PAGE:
Tackling Elements of Time Travel: In Academia and Pop Culture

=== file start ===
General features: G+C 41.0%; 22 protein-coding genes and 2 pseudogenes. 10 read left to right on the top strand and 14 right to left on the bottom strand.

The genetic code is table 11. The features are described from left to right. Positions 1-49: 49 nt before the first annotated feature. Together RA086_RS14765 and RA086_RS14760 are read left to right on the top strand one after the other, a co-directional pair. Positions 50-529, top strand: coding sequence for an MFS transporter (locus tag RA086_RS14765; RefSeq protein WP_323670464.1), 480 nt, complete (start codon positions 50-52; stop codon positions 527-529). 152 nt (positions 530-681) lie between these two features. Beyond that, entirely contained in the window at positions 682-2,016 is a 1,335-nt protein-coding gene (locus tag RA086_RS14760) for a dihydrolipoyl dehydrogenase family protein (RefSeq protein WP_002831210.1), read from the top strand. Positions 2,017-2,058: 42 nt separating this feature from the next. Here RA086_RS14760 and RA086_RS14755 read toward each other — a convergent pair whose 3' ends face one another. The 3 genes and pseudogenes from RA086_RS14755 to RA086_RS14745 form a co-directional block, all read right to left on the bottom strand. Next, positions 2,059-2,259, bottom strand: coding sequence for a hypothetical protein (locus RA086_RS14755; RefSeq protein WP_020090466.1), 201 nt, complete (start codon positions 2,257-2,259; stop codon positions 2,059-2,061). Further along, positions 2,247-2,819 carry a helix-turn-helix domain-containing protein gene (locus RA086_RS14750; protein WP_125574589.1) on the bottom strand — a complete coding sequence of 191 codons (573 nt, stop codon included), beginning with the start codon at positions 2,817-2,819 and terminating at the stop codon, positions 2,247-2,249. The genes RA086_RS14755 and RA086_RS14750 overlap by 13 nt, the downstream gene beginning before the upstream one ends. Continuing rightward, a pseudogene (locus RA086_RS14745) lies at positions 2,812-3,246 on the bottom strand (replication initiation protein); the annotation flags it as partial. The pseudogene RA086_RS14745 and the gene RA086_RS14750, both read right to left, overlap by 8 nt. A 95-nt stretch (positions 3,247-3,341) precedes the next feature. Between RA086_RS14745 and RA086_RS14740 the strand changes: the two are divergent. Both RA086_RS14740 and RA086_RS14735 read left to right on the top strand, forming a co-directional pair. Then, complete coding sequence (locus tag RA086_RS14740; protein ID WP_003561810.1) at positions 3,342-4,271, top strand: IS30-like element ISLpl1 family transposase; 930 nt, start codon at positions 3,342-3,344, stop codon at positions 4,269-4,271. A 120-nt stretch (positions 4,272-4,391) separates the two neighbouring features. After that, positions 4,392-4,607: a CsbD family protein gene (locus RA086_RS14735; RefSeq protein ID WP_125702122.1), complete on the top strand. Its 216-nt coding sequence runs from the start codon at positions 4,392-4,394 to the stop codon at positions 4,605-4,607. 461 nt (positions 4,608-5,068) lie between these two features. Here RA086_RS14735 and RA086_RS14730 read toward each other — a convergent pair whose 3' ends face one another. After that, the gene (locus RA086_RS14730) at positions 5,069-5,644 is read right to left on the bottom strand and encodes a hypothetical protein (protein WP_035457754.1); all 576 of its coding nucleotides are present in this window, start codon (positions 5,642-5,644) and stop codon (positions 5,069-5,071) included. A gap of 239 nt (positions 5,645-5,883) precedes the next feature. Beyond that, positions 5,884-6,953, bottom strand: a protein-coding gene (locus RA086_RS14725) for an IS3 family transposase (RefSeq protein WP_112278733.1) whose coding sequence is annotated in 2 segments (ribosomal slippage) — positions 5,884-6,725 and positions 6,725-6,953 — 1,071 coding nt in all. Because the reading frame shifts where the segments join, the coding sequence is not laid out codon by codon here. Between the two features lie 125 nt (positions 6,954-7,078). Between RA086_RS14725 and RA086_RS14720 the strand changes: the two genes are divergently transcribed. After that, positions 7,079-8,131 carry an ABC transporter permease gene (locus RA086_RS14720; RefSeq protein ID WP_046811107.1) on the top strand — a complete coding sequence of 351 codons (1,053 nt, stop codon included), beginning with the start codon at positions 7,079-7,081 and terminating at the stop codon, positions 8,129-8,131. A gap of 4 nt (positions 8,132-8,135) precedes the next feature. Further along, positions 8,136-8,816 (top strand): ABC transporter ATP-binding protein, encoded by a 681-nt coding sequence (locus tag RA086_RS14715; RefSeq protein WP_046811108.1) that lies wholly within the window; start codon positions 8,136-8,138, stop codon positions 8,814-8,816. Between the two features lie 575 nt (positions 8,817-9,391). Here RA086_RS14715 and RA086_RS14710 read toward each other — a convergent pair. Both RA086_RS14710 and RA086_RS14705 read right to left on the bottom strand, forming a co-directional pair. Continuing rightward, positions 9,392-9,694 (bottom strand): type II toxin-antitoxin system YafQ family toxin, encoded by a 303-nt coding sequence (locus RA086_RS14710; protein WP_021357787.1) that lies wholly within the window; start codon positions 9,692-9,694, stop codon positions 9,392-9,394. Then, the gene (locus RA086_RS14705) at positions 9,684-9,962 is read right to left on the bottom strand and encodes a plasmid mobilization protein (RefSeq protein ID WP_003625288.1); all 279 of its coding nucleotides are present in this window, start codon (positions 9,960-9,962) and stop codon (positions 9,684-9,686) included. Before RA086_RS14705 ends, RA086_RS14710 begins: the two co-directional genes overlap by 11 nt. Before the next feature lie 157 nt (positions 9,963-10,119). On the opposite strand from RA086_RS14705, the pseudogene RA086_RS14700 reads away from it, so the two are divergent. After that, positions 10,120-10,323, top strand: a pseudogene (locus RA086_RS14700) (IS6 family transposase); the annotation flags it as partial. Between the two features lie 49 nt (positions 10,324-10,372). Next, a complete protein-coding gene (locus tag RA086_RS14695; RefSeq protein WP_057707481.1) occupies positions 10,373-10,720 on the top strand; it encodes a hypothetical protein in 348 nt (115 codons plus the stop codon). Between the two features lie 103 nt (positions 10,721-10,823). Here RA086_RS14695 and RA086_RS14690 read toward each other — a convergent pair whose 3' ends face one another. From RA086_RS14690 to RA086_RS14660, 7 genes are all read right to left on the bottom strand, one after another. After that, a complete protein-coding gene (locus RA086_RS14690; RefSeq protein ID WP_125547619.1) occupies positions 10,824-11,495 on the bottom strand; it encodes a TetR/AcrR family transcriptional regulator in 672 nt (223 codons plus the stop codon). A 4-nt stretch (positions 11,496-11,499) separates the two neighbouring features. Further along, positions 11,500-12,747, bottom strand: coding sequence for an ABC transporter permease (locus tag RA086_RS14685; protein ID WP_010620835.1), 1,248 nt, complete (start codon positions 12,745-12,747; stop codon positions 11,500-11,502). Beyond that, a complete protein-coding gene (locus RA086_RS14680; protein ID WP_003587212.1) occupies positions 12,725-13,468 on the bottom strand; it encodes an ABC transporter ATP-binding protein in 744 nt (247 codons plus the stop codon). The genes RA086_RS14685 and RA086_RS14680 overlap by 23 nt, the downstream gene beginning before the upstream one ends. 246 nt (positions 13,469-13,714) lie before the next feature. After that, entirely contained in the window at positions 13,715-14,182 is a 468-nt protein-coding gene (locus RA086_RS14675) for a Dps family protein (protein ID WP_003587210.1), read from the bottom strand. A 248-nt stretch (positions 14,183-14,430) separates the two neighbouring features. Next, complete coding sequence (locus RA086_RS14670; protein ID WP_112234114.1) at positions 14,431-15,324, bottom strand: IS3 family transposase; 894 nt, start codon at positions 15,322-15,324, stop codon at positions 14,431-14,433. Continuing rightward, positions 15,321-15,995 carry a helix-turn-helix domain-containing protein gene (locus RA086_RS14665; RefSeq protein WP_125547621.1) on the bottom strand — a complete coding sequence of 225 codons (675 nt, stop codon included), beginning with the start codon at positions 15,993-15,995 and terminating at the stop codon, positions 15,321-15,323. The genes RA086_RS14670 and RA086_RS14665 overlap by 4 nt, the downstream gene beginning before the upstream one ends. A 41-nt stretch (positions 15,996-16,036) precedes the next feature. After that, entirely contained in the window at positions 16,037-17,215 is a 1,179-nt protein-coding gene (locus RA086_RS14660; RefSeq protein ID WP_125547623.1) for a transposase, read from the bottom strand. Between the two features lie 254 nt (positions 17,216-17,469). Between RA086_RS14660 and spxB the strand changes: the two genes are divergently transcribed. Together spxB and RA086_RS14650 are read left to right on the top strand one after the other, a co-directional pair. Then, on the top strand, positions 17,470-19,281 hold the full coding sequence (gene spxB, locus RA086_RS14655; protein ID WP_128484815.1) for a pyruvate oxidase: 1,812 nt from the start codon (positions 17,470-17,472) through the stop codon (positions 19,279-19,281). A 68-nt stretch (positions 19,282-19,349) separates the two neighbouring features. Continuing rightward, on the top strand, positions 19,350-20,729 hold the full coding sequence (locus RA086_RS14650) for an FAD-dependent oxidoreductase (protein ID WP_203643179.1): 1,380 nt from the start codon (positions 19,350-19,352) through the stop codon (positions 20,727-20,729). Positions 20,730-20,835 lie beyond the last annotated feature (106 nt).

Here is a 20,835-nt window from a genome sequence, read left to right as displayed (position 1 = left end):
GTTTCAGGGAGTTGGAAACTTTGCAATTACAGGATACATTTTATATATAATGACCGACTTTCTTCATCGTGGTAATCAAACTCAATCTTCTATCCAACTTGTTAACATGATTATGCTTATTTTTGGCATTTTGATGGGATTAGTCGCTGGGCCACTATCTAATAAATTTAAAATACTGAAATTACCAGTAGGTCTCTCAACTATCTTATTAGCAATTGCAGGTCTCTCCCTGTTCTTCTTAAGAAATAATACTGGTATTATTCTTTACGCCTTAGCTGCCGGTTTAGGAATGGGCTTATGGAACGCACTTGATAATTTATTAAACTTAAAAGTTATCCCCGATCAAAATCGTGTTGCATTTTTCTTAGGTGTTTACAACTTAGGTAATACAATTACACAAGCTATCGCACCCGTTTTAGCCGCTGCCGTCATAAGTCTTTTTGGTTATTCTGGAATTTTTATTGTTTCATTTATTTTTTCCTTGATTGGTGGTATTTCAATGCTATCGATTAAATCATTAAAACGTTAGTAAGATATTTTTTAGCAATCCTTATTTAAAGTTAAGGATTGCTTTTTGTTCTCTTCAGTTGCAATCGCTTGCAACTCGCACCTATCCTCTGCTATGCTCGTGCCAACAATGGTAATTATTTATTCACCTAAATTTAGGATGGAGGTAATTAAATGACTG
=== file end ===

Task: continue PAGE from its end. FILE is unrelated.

Time travel has been a constant source of fascination throughout a number of media. It has enriched the imaginations of men, women, and children alike by forcing audiences to ask, “What if?” What if Hitler had never risen to power? What if Nixon hadn’t been impeached? These questions have no answers, but it is the drive of time travel, as a philosophical instrument, to ask ourselves the impossible. Paul Nahin, author of Time Machines: Time Travel in Physics, Metaphysics, and Science Fiction, details the origins of time travel as well as it’s philosophical and theoretical implications. Using an approach that combines science and science fiction, Nahin explores various theories on time travel and how it would affect the world as we know it. Through no fault of his own, however, he largely ignores one of the most recent incarnations of time travel: the television series. As any media scholar will tell you, the television series allows for the narrative to function differently than the confined running time of a movie, an idea that Jason Mittell discusses in his essay “Narrative Complexity in Contemporary American Television.” However, the complexity of the narrative is not the only difference when it comes to the exploration of time travel throughout literature, films, and television. Most importantly, it is crucial to recognize and understand how the nature of a television series allows for a new understanding, as well as presentation, of time travel.